During the summer, I passed a bit of time listening to old episodes of The Ricky Gervais Podcast and fell in love with a British word I hadn’t heard before: whinging [win-ging]. Defined as a very specific sort of whining, to “complain persistently and in a peevish or irritating way.” I believe it resonated with me now because I have developed a powerful distaste of whinging in the comedy community.

To be fair, I’ve done my own share of whinging over the years. All comics, to some – or a massive – extent, are self-hating narcissists. When opportunities don’t come our way we tend to project our animosity on the comics who get them instead, and come up with explanations that never include, “That comic is better than me.” Instead, it’s because they kiss more ass or have a penis or have a vagina or what have you.

I believe, or at least hope, I’ve relaxed over the years, but naturally it bothers me that I’m not offered spots at every club, invited to every podcast, etc. I also understand that no one gets everything and even if there are comics who get more opportunities than me, I know that many more don’t get as many opportunities as I get. Knowing that helps me complain much less.

I know a lot of rookie comics who have performed for several years without progressing beyond the open-mic level. If one of them complained to me about that lack of development, that wouldn’t bother me. What does bother me – and lately it’s grown to a militant level – is successful comics, especially more successful comics than me, whinging about the few opportunities they don’t get.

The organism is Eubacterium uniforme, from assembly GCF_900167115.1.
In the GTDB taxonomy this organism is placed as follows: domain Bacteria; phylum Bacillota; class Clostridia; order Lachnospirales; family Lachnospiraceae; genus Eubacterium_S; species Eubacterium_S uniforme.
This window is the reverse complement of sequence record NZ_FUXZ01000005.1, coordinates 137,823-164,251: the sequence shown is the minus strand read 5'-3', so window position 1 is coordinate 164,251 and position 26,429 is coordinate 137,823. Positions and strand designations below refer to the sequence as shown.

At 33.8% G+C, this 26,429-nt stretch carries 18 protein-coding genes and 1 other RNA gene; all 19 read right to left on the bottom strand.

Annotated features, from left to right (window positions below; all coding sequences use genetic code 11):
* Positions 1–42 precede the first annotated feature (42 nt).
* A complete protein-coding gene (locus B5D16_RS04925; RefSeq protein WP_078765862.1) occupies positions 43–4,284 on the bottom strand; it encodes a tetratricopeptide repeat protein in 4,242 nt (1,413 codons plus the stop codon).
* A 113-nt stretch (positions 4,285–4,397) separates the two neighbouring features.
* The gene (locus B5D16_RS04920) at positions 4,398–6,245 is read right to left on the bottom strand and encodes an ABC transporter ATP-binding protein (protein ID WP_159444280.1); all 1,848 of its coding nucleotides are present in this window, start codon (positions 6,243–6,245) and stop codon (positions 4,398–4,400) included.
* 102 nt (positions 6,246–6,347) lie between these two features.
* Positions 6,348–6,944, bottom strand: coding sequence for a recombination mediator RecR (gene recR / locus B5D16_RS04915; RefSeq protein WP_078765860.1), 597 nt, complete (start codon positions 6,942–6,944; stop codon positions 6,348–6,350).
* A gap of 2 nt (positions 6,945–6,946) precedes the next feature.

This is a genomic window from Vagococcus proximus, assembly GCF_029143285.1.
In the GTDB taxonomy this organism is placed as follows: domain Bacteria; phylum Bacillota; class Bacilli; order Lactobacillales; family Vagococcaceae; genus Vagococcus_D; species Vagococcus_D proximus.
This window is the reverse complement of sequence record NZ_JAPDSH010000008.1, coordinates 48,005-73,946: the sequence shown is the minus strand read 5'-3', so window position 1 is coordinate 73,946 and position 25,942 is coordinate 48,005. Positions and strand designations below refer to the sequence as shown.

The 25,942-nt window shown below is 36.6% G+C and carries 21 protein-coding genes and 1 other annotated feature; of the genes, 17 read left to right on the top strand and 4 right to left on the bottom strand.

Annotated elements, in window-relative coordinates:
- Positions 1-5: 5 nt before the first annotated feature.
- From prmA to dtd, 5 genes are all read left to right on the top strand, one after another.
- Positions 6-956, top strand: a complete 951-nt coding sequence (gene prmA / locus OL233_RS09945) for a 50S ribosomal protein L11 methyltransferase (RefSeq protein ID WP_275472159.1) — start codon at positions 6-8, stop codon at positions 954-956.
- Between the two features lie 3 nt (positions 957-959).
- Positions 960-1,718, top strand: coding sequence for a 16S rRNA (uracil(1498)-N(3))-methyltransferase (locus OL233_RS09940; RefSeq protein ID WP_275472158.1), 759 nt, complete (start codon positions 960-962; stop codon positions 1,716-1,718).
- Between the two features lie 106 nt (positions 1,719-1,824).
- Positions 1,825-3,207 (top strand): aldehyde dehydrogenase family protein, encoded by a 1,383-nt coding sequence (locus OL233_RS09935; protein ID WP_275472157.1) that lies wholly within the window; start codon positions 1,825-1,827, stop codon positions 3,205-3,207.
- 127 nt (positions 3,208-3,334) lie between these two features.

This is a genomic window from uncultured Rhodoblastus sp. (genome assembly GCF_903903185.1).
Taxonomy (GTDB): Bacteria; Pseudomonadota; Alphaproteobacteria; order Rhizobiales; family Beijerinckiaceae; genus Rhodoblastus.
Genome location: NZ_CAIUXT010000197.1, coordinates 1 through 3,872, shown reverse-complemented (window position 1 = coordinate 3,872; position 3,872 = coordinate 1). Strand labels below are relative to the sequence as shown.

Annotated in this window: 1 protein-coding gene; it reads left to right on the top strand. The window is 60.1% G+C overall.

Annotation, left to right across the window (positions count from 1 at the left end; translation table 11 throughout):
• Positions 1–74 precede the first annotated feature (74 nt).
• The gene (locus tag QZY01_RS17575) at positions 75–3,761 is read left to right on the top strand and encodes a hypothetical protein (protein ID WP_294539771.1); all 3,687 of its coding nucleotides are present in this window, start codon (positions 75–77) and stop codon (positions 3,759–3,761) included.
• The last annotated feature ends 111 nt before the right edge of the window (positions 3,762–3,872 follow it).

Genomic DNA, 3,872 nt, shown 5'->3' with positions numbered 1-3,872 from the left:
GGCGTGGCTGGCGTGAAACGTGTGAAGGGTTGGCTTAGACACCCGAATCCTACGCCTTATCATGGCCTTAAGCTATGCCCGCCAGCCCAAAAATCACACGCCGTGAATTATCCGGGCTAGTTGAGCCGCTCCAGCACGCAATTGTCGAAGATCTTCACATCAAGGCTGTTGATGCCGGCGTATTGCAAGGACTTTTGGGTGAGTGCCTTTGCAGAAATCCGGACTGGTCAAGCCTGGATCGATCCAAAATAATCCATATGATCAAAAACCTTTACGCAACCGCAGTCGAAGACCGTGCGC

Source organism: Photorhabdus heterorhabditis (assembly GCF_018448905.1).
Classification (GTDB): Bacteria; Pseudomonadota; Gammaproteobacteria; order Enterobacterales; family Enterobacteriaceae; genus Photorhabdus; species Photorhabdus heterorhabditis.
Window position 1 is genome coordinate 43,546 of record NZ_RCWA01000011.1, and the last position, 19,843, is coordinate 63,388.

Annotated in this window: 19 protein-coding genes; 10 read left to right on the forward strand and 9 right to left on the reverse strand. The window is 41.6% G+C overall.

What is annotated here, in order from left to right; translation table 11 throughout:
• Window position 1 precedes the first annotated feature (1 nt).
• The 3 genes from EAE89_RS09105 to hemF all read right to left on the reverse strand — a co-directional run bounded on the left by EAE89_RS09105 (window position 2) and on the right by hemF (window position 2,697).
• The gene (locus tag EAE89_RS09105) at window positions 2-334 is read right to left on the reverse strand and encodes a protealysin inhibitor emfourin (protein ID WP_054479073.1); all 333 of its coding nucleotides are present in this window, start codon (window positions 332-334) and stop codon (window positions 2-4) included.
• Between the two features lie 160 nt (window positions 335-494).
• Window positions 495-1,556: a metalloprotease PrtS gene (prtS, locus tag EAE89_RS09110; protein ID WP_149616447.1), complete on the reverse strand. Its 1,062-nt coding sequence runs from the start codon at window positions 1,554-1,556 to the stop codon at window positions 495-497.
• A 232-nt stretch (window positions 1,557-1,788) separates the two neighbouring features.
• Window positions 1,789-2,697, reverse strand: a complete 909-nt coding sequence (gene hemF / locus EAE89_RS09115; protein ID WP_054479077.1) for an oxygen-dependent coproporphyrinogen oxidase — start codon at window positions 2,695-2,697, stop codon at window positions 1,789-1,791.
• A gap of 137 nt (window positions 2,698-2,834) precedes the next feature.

It drives me bonkers when I hear a comic who has performed in all but one club whinge about the one that won’t book them. Comics with 20,000 views on TikTok whinging they didn’t get 40,000. Comics who never get less than ten-minute-spots whinging about comics getting five-minute-spots at a club that won’t book the former. And on and on.

It’s just the by-product of the bizarre combination of a passionate will to perform and passionate insecurity. The result of finding an explanation for a closed door being anything other than not being good enough, funny enough, special enough. Throw in an unhealthy dose of competitiveness, it makes tearing down others even easier.

However, I’m not blind to the fact that comics who whinge more than me are also more ambitious than I am, so telling them to whinge less is the same as telling them to care less. Probably not great advice for someone hoping to make a career out of standup. But if I can’t get comics to obsess less about the chances they don’t get, it would be nice if they’d stop obsessing about the comics who do.

It was nice with a summer break. But considering I’ve been back for a week and I’m already whinging about comics who whinge, I guess it’s going to be a long year.